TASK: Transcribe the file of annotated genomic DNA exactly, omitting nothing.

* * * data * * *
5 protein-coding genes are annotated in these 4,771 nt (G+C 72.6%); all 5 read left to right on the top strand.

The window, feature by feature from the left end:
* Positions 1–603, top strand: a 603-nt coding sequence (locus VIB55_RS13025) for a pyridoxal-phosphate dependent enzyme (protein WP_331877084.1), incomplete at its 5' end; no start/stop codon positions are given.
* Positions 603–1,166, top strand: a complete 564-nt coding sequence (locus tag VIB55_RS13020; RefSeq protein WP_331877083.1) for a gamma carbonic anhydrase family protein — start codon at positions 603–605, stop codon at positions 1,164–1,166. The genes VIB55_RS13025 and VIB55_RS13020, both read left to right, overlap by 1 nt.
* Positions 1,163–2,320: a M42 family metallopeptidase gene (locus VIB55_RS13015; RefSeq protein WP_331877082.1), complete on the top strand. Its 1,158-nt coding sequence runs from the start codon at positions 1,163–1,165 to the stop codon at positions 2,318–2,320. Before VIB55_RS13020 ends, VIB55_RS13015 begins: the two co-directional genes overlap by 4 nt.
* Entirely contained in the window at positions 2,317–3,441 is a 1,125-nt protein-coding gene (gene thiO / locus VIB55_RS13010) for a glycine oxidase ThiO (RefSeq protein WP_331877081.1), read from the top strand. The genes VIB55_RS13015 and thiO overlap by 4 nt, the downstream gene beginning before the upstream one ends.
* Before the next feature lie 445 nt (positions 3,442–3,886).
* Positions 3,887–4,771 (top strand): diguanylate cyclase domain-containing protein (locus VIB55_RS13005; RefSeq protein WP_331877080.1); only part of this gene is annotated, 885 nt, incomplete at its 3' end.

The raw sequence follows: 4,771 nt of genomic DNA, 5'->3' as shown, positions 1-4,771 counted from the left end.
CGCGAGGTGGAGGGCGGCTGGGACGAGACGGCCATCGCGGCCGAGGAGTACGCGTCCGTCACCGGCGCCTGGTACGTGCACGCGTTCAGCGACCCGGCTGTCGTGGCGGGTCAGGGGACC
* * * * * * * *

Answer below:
5 protein-coding genes are annotated in these 4,771 nt (G+C 72.6%); all 5 read left to right on the top strand.

The window, feature by feature from the left end:
* Positions 1–603, top strand: a 603-nt coding sequence (locus VIB55_RS13025) for a pyridoxal-phosphate dependent enzyme (protein WP_331877084.1), incomplete at its 5' end; no start/stop codon positions are given.
* Positions 603–1,166, top strand: a complete 564-nt coding sequence (locus tag VIB55_RS13020; RefSeq protein WP_331877083.1) for a gamma carbonic anhydrase family protein — start codon at positions 603–605, stop codon at positions 1,164–1,166. The genes VIB55_RS13025 and VIB55_RS13020, both read left to right, overlap by 1 nt.
* Positions 1,163–2,320: a M42 family metallopeptidase gene (locus VIB55_RS13015; RefSeq protein WP_331877082.1), complete on the top strand. Its 1,158-nt coding sequence runs from the start codon at positions 1,163–1,165 to the stop codon at positions 2,318–2,320. Before VIB55_RS13020 ends, VIB55_RS13015 begins: the two co-directional genes overlap by 4 nt.
* Entirely contained in the window at positions 2,317–3,441 is a 1,125-nt protein-coding gene (gene thiO / locus VIB55_RS13010) for a glycine oxidase ThiO (RefSeq protein WP_331877081.1), read from the top strand. The genes VIB55_RS13015 and thiO overlap by 4 nt, the downstream gene beginning before the upstream one ends.
* Before the next feature lie 445 nt (positions 3,442–3,886).
* Positions 3,887–4,771 (top strand): diguanylate cyclase domain-containing protein (locus VIB55_RS13005; RefSeq protein WP_331877080.1); only part of this gene is annotated, 885 nt, incomplete at its 3' end.

The raw sequence follows: 4,771 nt of genomic DNA, 5'->3' as shown, positions 1-4,771 counted from the left end.
CGCGAGGTGGAGGGCGGCTGGGACGAGACGGCCATCGCGGCCGAGGAGTACGCGTCCGTCACCGGCGCCTGGTACGTGCACGCGTTCAGCGACCCGGCTGTCGTGGCGGGTCAGGGGACC